I remembered a matter about which I had been totally wrong. Then I did something right, I told those who knew about it or might have reason to understand, that I was wrong. There was some pain, followed by healing and freedom, then satisfaction and rejoicing in the truth. We should find joy in the truth whenever we encounter it; though it’s one thing to speak the truth and another to know it fully by experience. (3 John 1:4) Our pride hurts a little when we are humbled, but that is the good pain of growing, maturing, and regaining what was lost. Freedom is worth so much, but is easily taken for granted. Most older adults in America remember unfettered air travel, wide open public access to buildings, or when children could play freely in their neighborhoods without fear. There is also a Spiritual freedom that can be lost in bondage to lies, sin, and rebellion.
We all are wrong from time to time and those who pretend it isn’t so are only fooling themselves. (1 John 1:10) They were wrong, even though they didn’t know it. The gift of love through grace, unmerited, is good news of a special kind worth sharing. When we say, “I was wrong, but now I rejoice in the truth.” We are free from our captivity of pretense. An Admission against interest is a legal term, describing a statement made against ones own best interest and it is considered to have greater evidentiary value, because it would have not been made unless it was believed to be true. This is our position when we admit our error and it is a powerful expression of truth.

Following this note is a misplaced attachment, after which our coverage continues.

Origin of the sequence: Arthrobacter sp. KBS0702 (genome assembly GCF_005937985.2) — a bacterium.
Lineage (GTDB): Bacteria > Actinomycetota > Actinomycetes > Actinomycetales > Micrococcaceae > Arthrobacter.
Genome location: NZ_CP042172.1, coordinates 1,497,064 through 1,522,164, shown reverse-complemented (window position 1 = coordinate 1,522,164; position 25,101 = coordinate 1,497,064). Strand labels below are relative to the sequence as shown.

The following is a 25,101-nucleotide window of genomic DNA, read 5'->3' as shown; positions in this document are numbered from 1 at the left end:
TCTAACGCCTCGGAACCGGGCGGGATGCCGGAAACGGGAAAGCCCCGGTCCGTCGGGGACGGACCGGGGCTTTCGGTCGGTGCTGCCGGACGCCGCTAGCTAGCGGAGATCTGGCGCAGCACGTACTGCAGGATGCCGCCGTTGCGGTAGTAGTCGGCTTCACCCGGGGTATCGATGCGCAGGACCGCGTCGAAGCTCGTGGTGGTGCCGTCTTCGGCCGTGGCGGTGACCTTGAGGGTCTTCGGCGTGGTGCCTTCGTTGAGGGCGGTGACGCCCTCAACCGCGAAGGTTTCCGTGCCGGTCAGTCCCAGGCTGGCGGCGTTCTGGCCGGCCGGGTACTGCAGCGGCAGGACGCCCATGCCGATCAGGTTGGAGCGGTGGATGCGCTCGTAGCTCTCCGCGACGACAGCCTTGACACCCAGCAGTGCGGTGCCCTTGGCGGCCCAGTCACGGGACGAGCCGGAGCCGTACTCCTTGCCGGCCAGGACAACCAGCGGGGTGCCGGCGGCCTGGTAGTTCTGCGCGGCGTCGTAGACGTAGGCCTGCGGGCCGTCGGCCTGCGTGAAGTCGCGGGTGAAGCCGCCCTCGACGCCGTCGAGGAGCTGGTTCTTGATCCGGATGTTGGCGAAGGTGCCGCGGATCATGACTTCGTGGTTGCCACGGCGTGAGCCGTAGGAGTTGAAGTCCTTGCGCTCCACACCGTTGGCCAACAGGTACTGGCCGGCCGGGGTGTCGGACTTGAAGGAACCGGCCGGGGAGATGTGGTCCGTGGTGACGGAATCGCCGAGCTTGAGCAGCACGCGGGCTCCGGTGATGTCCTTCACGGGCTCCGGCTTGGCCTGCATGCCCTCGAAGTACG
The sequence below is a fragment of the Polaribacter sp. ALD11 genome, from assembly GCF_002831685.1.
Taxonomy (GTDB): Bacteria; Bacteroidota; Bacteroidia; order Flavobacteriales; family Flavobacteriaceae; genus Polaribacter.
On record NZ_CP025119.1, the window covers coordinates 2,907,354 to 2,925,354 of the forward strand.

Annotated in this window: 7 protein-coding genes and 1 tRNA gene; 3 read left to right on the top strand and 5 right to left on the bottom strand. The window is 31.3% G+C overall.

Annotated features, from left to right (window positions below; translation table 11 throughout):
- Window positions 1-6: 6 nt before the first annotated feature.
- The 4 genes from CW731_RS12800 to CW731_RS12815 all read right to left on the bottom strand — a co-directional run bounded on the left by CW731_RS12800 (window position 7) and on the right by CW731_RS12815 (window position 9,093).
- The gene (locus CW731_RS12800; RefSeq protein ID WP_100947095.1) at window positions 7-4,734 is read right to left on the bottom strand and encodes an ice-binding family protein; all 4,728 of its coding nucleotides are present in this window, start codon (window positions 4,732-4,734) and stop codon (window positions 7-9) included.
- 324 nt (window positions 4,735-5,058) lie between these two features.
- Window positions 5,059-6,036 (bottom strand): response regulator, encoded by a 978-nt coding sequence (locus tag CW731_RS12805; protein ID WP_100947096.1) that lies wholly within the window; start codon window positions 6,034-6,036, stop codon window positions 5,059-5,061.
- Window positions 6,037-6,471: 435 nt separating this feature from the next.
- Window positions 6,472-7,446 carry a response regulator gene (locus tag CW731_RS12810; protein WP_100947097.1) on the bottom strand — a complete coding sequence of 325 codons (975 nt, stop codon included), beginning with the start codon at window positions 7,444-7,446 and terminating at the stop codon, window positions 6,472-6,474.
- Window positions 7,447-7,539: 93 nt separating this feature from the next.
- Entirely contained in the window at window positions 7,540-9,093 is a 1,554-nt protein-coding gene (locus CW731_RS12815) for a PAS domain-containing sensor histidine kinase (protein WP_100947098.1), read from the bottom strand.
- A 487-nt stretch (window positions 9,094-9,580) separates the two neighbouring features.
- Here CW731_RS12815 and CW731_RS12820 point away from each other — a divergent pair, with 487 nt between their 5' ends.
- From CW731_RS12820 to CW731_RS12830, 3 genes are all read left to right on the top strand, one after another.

Our testimony as Believers is similar, in that we were lost, then found by Yeshua’s unmerited love and favor. When we admit that we were wrong, headed toward destruction and captive to sin, we are speaking the truth. We know we are no better than the rest of humanity, but we now have experienced salvation in the truth of Yeshua, Messiah. (Jesus’ Hebrew name). (2 Tim. 1:9-10) Is our quest in this life a journey toward truth, experienced through what seems like trial and error, but in reality is an answer to truth’s call? Once we find the truth all other conjecture, assumption and rationalization no longer satisfies. Moreover, the joy and freedom we now have is worth sharing, especially at the expense of our pride.